>I have a commercial shoot coming up (16mm), and for one shot the concept calls for slices of fruit cascading (in slow motion) through a frame of white limbo, the idea being that they are in some sort of water fall. My idea at this point is to shoot in white limbo with the fruit slices being dropped and sliding down an angled piece of glass with water and gravity doing most of the work. Pretty straightforward I think. I plan on shooting each type of fruit slice separately for easier pickings and adjustments in post. I welcome any suggestions on this, though- especially from those of you who may have shot something similar in the past. My main concern is finding the correct overcrank speed, but I'm also considering the possibility of different shutter angles to catch the little drops of water.
>Now, on to the more difficult part of the equation. We'd like to have little sparkles in the background- behind the water/fruit cascade and in front of the white wall. My idea is to hang a large number of mirror shards from fishing line at various distances between the foreground and background. I want them to be obscured by the fruit and distorted by the water. The idea is to then aim a light only on the mirrors (keeping spill of the back wall and of course off the fruit) so that the camera sees the bright little reflections when the little mirrors catch the reflection the right way. In order to keep them from looking like little black spots when light is not hitting them I plan on basically enveloping the set in white so that they are always reflecting white or Bright light.
>So, it's not that I have a dilemma or anything- I feel confident that I can deliver on the concept using this technique, but I'd appreciate any feedback or alternative ideas to help me get a great looking shot.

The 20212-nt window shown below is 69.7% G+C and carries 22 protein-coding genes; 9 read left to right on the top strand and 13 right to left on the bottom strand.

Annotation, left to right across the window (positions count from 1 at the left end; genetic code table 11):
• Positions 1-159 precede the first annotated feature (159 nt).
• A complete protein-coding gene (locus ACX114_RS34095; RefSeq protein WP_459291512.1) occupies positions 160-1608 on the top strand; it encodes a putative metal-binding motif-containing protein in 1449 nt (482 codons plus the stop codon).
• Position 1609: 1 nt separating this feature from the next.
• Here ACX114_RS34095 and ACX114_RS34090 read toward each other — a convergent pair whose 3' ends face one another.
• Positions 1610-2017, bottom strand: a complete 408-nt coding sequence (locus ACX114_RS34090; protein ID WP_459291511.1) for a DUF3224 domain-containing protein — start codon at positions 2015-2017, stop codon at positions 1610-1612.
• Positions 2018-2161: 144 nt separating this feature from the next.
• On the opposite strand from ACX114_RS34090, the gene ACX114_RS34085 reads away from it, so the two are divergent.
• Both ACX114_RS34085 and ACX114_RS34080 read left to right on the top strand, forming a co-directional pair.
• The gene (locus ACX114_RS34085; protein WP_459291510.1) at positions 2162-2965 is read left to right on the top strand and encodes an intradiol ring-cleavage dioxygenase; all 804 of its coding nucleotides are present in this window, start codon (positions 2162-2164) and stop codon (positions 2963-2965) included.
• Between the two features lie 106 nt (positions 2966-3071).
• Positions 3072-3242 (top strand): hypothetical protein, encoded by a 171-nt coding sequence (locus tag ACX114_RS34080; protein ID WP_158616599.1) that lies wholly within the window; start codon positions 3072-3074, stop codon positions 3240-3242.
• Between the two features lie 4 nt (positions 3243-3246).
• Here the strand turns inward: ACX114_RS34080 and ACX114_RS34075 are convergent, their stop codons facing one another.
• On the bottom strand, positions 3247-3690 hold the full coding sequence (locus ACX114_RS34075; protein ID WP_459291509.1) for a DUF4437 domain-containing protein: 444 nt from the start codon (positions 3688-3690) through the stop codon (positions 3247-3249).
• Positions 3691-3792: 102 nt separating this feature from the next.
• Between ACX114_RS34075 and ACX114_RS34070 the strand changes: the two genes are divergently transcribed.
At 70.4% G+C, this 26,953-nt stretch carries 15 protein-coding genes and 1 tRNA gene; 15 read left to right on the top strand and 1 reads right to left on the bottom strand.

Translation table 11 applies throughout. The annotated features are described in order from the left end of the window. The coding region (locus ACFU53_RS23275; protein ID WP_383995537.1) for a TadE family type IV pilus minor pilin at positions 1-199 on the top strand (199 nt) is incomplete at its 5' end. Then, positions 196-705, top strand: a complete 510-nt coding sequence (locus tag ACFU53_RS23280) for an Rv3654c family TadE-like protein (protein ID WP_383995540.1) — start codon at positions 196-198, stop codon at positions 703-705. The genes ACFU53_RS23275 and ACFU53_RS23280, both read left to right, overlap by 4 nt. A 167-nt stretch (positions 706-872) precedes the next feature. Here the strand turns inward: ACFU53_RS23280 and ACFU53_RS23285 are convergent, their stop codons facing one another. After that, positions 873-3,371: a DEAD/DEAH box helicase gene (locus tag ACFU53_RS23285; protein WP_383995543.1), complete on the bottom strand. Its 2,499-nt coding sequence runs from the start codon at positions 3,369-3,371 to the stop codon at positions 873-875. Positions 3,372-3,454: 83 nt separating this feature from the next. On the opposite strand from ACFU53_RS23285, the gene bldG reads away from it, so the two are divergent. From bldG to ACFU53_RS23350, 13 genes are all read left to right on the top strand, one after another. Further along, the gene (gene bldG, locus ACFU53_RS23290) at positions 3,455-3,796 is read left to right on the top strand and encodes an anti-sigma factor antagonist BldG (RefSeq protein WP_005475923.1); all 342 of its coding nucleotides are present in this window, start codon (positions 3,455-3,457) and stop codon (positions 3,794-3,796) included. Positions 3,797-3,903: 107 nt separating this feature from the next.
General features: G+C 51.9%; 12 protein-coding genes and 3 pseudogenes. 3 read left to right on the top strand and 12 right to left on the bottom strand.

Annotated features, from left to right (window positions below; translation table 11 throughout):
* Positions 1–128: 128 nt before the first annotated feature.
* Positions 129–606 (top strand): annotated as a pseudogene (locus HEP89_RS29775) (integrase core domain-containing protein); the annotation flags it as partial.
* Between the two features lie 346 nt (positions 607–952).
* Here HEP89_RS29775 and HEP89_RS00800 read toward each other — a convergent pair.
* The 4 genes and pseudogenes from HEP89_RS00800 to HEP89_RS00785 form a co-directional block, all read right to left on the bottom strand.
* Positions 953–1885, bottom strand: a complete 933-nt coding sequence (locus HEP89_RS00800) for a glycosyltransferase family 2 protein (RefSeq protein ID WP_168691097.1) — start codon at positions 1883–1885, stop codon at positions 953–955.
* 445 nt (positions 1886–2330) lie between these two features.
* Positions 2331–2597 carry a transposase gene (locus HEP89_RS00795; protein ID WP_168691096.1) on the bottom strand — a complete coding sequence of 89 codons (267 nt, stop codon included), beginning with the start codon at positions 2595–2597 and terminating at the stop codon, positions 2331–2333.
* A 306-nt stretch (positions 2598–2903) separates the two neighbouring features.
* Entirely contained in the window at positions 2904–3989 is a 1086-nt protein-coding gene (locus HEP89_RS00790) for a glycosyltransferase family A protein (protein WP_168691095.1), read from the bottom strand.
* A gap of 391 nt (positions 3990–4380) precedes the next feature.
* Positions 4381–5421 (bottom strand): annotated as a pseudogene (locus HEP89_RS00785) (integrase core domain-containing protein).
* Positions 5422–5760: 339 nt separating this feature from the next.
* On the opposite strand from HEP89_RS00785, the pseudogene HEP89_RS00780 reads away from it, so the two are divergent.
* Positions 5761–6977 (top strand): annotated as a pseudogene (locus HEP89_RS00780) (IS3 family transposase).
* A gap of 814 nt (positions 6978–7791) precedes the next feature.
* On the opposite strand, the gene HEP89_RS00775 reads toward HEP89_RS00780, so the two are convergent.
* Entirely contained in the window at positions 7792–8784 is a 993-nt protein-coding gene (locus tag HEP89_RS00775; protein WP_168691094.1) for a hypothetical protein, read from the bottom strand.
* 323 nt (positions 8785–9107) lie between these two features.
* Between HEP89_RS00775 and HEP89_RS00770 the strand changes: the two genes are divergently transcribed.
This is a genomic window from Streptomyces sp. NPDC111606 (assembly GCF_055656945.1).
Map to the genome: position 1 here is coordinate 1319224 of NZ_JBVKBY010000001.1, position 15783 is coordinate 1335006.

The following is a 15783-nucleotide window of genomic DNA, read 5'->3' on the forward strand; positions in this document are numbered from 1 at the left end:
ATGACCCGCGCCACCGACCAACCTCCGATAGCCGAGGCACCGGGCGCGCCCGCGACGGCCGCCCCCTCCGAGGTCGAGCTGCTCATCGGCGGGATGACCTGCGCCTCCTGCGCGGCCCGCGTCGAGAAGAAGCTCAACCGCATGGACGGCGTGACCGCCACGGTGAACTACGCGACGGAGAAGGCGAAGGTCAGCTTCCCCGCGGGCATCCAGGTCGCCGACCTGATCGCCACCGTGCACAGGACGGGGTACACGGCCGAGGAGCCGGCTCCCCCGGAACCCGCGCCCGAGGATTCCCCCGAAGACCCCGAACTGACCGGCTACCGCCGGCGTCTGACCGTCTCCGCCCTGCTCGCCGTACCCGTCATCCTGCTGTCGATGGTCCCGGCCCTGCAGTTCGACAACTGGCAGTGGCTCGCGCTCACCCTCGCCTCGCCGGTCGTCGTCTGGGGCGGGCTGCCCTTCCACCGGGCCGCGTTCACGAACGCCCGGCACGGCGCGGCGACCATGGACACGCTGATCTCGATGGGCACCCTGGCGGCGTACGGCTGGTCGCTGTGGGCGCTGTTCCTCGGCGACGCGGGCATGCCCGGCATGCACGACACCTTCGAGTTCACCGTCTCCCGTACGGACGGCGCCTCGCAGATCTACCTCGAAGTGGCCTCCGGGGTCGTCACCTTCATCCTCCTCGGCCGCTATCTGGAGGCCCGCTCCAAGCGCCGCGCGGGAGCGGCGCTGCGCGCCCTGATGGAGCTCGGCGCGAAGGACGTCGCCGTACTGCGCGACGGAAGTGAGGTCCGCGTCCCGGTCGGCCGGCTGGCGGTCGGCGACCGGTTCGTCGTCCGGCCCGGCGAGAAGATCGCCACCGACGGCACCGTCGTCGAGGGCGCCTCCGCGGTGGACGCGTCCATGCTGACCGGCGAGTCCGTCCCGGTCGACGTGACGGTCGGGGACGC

Director of Photography, LAC
>My idea at this point is to shoot in white limbo with the fruit slices being >dropped and sliding down an angled piece of glass with water and >gravity doing most of the work.
>I have done many of these falling object shots. Many time the props will build a homemade sort of a conveyer belt system which can be of great help. Some designs of this are more elaborate than others but they are simple to make and improve upon. This system helps control the flow of the subject.
>They take a piece of diffusion maybe 8 - 10 inches wide and several feet long depending on how much material you have to release. Then take a piece of smooth wood with routed ends, or stiff material they can work with of similar width dimensions and half the length of the diffusion. Then wrap the diffusion around the wood and tape the ends of the diffusion together. A small tab is taped to the diffusion on the bottom to act as a handle. This creates a small conveyor belt. They mount this on a stand or two above the shot, load the subject material onto it and quickly pull the tab on the diffusion material so the subject material falls off the end.
>The advantage of this system is that you can control the release in the sequence/placement of the mixed fruit and you can control the speed and precise location of the release. The sliding technique you have described also works but sometimes the fruits bunches up and clusters into similar sizes. It's more hit or miss in that approach. You could even incorporate the two methods together dropping the fruit from the conveyor onto the waterfall above the frameline.